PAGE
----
Nandi Rose Plunkett (Half Waif): You’re definitely right that it’s a challenge to recreate the recordings with a three-piece, and to some extent we do try to do that, but in other ways we like to adapt the songs specifically for a live setting. Which is to say, sometimes the best thing isn’t to recreate that synth bass part, but to approximate the feel with another instrument. 

If I could have any instruments/performers on hand though (I love this question), I’d gravitate first to bass clarinet, which is one of my favorite instruments. And I think I’d like to have my friend Ng Chor Guan join us -- he is a master theremin player. If I’m dreaming big, I’d want Johnny Greenwood to write some wild string parts that my pals the Mivos Quartet could perform. And then I’d ask Emily from Florist to add some modular synth action.

AC: I have another project where I make and record music from home. Something that's a struggle for me is accepting that a song is finished when there are no constraints like studio time, other's availability to collaborate, etc. How do you know when to stop writing and commit?

NRP: Great question – I think for me, I’m a really impatient person. I’m dying for something to be done so I can move on to the next thing. These days, I’m working on many songs at once. And I do often ask myself, Is this as good as it can be? Am I too hasty to finish things that really need more breathing room and time? But when all the colors have run out in one song, when I’ve squeezed all the tubes and kind of painted in that one color palette for a while, I’m ready to move on to whatever’s next. I don’t like to dwell in my music. I do that enough in my mind.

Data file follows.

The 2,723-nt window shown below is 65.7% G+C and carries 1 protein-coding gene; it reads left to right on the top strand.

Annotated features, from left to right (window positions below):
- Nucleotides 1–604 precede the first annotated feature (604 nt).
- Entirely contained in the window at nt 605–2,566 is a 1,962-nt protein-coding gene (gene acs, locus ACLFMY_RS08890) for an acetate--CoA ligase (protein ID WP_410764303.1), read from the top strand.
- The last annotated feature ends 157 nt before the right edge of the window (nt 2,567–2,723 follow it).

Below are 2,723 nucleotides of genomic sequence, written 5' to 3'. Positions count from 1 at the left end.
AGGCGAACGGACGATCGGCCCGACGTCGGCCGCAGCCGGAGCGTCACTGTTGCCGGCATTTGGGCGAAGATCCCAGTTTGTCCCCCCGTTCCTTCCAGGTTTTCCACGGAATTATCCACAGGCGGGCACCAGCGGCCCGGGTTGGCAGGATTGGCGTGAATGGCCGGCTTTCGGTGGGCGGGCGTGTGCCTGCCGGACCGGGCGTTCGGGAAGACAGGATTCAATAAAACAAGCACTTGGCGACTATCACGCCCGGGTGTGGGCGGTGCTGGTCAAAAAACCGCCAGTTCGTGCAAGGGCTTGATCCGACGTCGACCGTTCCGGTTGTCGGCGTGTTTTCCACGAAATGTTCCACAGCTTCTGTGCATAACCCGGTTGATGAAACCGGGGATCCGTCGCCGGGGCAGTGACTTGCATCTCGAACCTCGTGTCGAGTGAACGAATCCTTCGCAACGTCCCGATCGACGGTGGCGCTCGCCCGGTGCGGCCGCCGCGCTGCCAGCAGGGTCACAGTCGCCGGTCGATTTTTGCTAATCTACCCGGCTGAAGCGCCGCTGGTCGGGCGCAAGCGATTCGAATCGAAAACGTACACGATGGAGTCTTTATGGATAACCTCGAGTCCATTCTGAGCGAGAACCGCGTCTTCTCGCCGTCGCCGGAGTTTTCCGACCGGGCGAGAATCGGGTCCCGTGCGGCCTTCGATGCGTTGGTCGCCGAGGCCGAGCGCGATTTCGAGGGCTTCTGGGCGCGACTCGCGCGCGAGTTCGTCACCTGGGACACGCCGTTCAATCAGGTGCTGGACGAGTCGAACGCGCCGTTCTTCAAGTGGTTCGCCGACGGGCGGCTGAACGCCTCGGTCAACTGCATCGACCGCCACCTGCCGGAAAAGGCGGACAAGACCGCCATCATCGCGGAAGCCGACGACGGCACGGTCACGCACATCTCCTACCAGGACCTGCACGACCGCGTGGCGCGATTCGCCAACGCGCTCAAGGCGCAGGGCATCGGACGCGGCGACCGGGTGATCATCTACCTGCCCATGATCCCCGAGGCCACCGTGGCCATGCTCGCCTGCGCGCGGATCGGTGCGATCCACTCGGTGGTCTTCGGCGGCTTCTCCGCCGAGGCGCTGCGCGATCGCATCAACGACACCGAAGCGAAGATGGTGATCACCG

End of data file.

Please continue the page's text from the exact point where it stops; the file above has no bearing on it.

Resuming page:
AC: You've talked about how form/a is sort of about communicating and creating forms for your moods through music and have described yourself as a very emotional/moody person. I also identify as a hyper-emotional person but have, in the past, shied away from overtly embracing my sensitivity, especially in my art, because of female stereotypes and the unfortunate negativity that's associated with it. Even though form/a is it about your personal experiences, particularly within your current relationship, was it at all your intention to inspire a larger conversation about the harmful myth of the "chill" woman/girlfriend by being so upfront about experiencing intense emotions?

NRP: I hadn’t necessarily thought of that, but that’s a really interesting idea. As I’m getting older, I feel like I don’t want to constrain myself anymore by trying to be something I’m not. I don’t want to waste energy wondering if I’m being the right person, if I’m saying or doing the right thing, if people will accept me. I do still think about those things, because I’m human, but I’ve become more and more aware of how tiresome it is. So with form/a, and with my musical life in general, I’m stripping back some outer layers to get at the crux of myself, and I’m finding that being myself is so much easier than being anything else! Sure, sometimes it’s hard and weird to be honest, with myself and with others, about my relationship and my family and my life, but it’s the most natural thing to do. This has also helped me with my nerves when performing – I’ve always had pretty bad stage fright, so recently I’ve found that if I’m just 100% me onstage, being goofy or whatever when I interact with the audience, it calms me down. Because I don’t need to know any correct lines or social cues, I already know how to be me!